Bristol Water’s aim over the last five years is to have zero percent of customers in water poverty, which it reports having achieved this year. This has been achieved by working with a data and technology company to build a picture of customers circumstances and characteristics alongside existing customer data. This is then used to identify and proactively engage with customers and help them onto the best support schemes to suit their needs.
All companies have confirmed to us that they comply with principle 2 of our paying fair guidelines to “Make sure customers who are eligible for help receive it when it is needed” apart from one company that reported a number of actions to improve compliance with our minimum expectations over this and next financial year. All but two companies are taking further actions, with about fifty actions reported in total.
Most companies reported developing relationships with other organisations and the communities they work in to reach customers in vulnerable circumstances, those in debt or at risk of falling into debt. These vary in depth and scale. For example, Affinity Water highlight signposting customers to holistic debt advice during conversations and have a partnership with National Debtline which includes a webpage dedicated to help and support. Severn Trent Water and Hafren Dyfrdwy’s strategy includes working closely with local authorities. Severn Trent Water highlight the example of its Care Leavers programme, taking young adults who are leaving the care system and passporting them straight onto its affordability schemes to help their transition into society.
Anglian Water have recruited a Customer Champion Group, representative of all customers across its region. The group is intended to represent the wider customer base and provide feedback on customer campaigns and other customer facing materials/outputs to ensure that the company communication is accessible and non-threatening. Anglian Water have rolled out an advice and referrals tool to its front-line agents. This intelligent advice tool helps identify statutory and charity sector services for customers who need third party support. It will aid conversations between front line agents and customers and support disclosures of vulnerability, for them to be dealt with in an appropriate manner.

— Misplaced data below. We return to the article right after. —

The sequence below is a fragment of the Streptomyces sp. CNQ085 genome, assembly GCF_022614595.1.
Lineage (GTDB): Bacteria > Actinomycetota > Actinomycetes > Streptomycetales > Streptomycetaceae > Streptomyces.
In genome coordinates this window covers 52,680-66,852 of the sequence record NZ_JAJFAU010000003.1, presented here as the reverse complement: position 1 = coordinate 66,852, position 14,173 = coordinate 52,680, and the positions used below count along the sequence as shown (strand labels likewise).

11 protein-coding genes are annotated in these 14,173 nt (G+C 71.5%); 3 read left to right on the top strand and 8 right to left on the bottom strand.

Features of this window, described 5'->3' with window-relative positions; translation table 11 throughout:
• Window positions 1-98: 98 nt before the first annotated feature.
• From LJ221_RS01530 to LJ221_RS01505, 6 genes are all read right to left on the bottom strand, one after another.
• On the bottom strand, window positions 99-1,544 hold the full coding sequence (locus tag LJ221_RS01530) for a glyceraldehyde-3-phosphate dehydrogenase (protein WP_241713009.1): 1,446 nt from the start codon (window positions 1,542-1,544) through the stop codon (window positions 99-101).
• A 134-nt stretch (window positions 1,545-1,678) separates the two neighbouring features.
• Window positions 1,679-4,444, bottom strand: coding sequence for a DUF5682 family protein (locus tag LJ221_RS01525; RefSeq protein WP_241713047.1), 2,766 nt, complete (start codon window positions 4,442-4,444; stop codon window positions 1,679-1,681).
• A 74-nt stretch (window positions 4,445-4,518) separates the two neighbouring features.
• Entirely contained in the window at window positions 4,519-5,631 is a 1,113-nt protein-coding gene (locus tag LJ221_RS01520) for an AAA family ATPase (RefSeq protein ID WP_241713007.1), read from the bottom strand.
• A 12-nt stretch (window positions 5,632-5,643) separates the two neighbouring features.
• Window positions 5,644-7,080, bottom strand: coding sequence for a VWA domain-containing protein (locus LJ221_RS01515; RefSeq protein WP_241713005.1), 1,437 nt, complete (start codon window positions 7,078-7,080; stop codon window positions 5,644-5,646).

United Utilities holds an annual affordability summit with customers, charities and other stakeholders that can develop links and help reach household customers. Dŵr Cymru are also engaging with local communities through face to face ‘help with bills’ events via pop up debt surgeries and inviting arrears customers to meet with them and look for a resolution to problems via the range of support options available.
South East Water highlights how it improved outcomes by connecting customers with other relevant forms of support that included allocating government hardship funding to customers. The company partnered with Kent County Council to identify customers who were vulnerable and/or struggling to pay and allocated over £400,000 of government hardship funding to support its customers.
South Staffs Water’s Code of Practice for Household Customers commits to treating any debt charity or agency acting on behalf of a customer as a customer of the company too.
A further example of good practice was highlighted jointly by Wessex Water and Bristol Water who report funding 37 debt advice agencies that refer customers directly on to their affordability schemes having carried out a holistic review of customer finances, maximised their income and assessed their ability to pay. These companies also work with around 300 other consumer advice/support charities and organisations to raise awareness and increase uptake of the support for customers in vulnerable circumstances.
United Utilities has a dedicated affordability team to undertake affordability assessments with customers. This includes the option to use open banking to simplify the process for the customer and improve the accuracy of the data provided so customers who are eligible for help receive it as soon as possible. Harnessing the potential of open banking provides United Utilities with the capability to assess eligibility immediately, through an initial enquiry, rather than through a series of discreet interactions with the customer. This transforms a process which used to require physical forms of verification and over a week of administration to one that can be completed within 15 minutes, there and then in an efficient way. Customers in need of financial support value the simplicity and immediacy this brings. Of those customers who are offered verification through Open Banking, over 40% successfully complete the process.